It’s more important than ever to understand customers. To go and find out what they think, feel and desire. That can’t be done exclusively via excel, feedback forms or a poll of peers.    

Open the door to future talent

In reacting to the giant dent Covid-19 has made to revenue and profit, companies have cut staff costs. Marketing and marketers have been hit particularly badly. Thousands of experienced and capable marketers are out of work.  

At the same time, companies are closing the door on would-be marketers. Research from Hays, a UK recruitment firm, found the percentage of firms recruiting trainees and apprentices has fallen to 19% since lockdown.  

As staffing accounts for a huge chunk of operating costs, difficult decisions must be made. The case for investment in long-term talent through apprenticeships, traineeships or paid internships becomes a lot more difficult to make in straightened times. However, closing the door to future rising stars will hurt the desirability of marketing as a profession. And, crucially, the diversity of those entering the industry.

According to 2018 research by Marketing Week, marketing as a career option ranks low among young people of school age. Further research found the vast majority entering marketing are undergraduates with degrees other than in marketing who reported their current career choice was far from their first.

This doesn’t add to up to an engaged, demographically diverse talent pool. Schemes like apprenticeships, which are typically for non-graduates and are paid positions in pursuit of a qualification, and paid internships are a way of engaging more people from more backgrounds at a younger age.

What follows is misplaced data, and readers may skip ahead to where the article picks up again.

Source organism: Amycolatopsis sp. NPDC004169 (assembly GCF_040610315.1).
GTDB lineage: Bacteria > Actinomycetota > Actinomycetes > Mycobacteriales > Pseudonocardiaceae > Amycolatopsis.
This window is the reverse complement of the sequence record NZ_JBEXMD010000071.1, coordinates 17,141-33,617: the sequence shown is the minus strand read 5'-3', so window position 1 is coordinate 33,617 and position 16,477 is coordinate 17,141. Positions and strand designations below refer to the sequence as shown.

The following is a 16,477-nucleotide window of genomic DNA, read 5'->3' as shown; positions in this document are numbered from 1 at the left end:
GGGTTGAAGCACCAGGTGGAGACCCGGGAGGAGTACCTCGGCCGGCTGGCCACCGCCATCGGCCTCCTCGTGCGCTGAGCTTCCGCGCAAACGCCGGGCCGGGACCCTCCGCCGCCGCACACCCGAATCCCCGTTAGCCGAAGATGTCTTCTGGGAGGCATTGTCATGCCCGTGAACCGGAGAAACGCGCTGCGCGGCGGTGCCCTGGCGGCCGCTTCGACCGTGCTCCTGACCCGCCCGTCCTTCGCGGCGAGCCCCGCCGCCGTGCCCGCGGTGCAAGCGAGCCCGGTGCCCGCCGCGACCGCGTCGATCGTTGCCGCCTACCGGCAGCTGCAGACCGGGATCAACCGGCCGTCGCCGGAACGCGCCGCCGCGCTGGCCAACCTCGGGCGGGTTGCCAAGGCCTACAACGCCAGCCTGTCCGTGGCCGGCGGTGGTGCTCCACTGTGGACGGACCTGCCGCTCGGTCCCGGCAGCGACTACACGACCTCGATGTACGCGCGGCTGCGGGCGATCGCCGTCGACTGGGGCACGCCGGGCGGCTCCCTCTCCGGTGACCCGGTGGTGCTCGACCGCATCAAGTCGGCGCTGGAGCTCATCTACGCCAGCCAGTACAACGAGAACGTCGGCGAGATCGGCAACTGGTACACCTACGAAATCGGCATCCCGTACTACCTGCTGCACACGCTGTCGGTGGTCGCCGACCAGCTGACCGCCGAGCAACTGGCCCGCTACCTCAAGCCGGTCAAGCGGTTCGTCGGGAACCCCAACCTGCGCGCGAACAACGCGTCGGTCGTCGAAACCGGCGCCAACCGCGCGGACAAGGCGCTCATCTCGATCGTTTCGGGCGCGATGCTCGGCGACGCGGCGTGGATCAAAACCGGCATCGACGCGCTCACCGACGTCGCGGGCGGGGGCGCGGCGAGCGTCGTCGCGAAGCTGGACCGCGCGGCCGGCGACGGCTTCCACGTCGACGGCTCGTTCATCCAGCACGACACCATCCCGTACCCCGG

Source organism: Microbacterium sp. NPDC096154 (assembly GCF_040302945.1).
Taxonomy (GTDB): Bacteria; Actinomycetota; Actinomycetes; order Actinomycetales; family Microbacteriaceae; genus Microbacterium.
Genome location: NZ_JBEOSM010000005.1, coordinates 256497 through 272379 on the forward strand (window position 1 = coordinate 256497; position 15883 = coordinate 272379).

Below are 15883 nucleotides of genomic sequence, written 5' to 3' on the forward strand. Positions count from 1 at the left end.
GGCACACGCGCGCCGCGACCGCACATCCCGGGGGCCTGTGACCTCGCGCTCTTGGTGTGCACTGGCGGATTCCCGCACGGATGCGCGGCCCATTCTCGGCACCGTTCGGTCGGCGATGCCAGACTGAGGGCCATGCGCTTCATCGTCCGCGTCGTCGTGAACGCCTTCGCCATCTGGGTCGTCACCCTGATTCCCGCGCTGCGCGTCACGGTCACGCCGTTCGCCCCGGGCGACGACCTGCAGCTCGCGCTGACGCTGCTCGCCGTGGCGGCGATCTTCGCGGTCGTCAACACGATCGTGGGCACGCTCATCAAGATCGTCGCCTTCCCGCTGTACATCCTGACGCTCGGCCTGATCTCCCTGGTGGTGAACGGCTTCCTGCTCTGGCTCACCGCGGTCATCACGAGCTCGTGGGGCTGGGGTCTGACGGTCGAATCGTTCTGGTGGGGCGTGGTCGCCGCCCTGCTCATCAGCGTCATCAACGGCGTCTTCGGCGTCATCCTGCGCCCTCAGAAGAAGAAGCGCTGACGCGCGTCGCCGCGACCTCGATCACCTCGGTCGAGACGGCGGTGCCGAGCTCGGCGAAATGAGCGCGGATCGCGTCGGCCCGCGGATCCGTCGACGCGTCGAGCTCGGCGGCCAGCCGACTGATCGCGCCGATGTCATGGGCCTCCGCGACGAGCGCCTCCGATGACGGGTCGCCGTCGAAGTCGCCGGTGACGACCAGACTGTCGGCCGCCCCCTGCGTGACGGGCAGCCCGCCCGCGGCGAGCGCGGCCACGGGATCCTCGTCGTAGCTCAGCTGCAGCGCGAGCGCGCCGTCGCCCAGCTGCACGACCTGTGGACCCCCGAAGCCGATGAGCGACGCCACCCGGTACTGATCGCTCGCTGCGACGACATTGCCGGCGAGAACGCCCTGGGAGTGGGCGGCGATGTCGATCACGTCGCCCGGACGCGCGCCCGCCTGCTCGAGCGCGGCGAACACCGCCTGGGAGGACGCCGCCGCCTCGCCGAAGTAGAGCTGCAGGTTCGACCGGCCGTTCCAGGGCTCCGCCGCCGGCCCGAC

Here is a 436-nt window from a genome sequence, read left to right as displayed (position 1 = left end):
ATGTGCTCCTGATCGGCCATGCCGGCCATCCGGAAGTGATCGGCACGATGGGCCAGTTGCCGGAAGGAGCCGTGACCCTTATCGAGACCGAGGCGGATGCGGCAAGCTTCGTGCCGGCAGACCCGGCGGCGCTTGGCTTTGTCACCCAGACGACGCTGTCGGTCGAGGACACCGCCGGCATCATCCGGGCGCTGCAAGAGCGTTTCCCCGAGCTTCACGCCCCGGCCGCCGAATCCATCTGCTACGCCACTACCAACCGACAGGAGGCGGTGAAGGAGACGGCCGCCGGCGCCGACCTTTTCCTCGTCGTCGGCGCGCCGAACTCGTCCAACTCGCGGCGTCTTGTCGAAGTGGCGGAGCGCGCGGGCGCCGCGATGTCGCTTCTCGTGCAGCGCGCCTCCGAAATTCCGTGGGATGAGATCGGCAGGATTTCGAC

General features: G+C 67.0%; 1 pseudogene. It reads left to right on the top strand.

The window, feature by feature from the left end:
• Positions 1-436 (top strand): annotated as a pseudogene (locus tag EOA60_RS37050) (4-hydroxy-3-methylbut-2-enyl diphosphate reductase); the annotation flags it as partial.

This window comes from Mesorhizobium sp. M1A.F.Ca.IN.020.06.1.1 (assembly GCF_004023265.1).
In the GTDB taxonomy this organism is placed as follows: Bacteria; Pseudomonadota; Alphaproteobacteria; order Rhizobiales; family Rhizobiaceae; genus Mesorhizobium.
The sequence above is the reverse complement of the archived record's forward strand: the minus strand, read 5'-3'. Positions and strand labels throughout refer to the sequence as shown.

The case for diversity in teams is clear. More perspectives equal more insight. In the UK at least take up by employers of apprenticeships has been low. For those able to, invest in the future now. There’s never been a better and more necessary time to. 

Focus on what’s important

Talking to Marketing Week earlier this year KFC’s marketing director for the UK and Ireland Jack Hinchliffe gave this sobering assessment of the impact of Covid-19.  

“There is nothing like having to rethink your entire year’s plan to really understand what’s important for the brand. It’s an exercise in ruthless prioritisation.”

I have heard this a lot from marketers this year. The need to focus on what drives revenue, prioritising what drives outcomes for business, understanding what is meaningfully effective and leads to profitable growth. Sub-text:  the time for eye-catching innovation that might win you awards for creativity isn’t now.

Many marketers are guilty of being distracted by shiny new things of little aid to growth. From AI to AR and VR, Blockchain to Badoo, a lot of time and effort has been spent getting to grips with tools of execution that don’t move the dial. As the former WFA president David Wheldon once said, “marketers should stop being the dog that barks at every passing car”.  

Don’t lose the innovative spirit and willingness to try new ways of working that has taken hold this year. Equally, don’t lose sight of the need to discover, to find new voices, to focus on the bottom line.

September is as good a month as any to reset.

Article details

  • Author:Russell Parsons

    Russell Parsons

    Editor-in-Chief, Marketing Week
Opinions
3 September 2020